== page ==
- The dough isn’t very sweet and more eggy in flavour which it should be.
- The oil it was fried in tasted fresh too.
- They have Egg Shatters at Kirin (which I found a bit disappointing) and Fisherman’s Terrace in Vancouver (which I haven’t tired yet).
- There are a few other dim sum restaurants serving it as well, but it’s not a very popular dish for dim sum in general.
- If it wasn’t soft in the middle I would say they did an excellent job with this dessert at One Dim Sum.
- $14HKD about $1.80CAD
- This was a warm dessert and it’s pan fried cake after being steamed.
- It is made with brown sugar, water chestnut flour, water chestnuts and water.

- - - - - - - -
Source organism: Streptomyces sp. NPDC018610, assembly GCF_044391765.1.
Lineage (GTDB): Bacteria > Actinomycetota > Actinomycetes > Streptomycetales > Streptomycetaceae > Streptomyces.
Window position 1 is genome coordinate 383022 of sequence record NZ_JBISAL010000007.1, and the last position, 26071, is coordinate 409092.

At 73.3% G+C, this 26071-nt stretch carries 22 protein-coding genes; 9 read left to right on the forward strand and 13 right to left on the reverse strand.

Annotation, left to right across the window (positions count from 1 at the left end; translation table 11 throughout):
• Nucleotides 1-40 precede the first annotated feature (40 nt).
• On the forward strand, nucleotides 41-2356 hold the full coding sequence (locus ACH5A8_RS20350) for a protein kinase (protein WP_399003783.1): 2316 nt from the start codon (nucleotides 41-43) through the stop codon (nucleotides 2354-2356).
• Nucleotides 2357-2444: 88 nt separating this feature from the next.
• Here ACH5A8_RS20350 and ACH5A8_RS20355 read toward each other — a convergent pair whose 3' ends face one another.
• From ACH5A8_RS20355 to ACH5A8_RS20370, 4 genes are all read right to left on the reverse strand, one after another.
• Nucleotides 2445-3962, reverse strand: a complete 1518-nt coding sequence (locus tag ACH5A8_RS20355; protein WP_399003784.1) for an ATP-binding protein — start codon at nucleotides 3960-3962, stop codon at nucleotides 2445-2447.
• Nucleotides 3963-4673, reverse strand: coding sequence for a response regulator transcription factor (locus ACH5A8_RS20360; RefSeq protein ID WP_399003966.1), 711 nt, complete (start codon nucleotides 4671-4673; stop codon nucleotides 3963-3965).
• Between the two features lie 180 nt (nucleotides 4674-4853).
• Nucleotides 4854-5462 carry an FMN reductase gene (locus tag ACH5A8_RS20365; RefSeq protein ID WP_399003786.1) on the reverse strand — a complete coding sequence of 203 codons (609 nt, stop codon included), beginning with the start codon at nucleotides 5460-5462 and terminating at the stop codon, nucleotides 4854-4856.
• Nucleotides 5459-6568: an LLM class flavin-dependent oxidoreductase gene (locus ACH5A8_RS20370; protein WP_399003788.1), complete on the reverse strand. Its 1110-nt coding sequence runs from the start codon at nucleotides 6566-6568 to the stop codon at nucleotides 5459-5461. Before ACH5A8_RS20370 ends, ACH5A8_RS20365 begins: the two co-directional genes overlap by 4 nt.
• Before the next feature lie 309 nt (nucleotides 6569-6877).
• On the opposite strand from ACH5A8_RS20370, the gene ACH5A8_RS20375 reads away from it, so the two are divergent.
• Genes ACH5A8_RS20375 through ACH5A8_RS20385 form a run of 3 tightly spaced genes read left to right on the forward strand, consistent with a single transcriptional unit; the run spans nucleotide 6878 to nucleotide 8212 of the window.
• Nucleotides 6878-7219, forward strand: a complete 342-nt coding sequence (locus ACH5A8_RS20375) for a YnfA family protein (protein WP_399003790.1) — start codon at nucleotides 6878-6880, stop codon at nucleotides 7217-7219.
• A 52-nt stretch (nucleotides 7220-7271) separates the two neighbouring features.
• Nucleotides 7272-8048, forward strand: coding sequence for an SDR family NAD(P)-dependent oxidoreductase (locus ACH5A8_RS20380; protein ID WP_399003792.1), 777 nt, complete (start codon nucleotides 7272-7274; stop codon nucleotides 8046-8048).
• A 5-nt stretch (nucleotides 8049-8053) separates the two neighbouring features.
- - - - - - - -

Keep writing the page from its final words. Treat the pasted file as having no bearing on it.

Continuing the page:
- It’s not really a cake though and it’s more like a jello or jelly “cake”.
- Most people used canned chestnuts for this, but this one used fresh chestnuts.
- I would have liked more of them for crunch and flavour, but it was a bonus that they were fresh chestnuts already.
- It was very soft and not stiff at all from any gelatin and it was a bit gooey in texture.
- The flavour is sweet and a bit floral and aromatic from the chestnut flour. It almost reminded me of sweet tea.
- It was a bit sweet for Chinese standards (who don’t like sweet things), but I didn’t mind it.
- For this dessert it could have been a touch on the sweet side.
- Usually this dessert comes out during Chinese New Year.
- Although you can find it at many dim sum restaurants in Vancouver and Hong Kong, it’s not a staple like prawn dumplings (har gow).
- Some people will add Chrysanthemum flowers, gogi berries or even ginger to the “cake”, but this one didn’t have any.
- This is another popular dessert here, but I preferred the Malay Cake and Fried Egg Sticks/Shatters.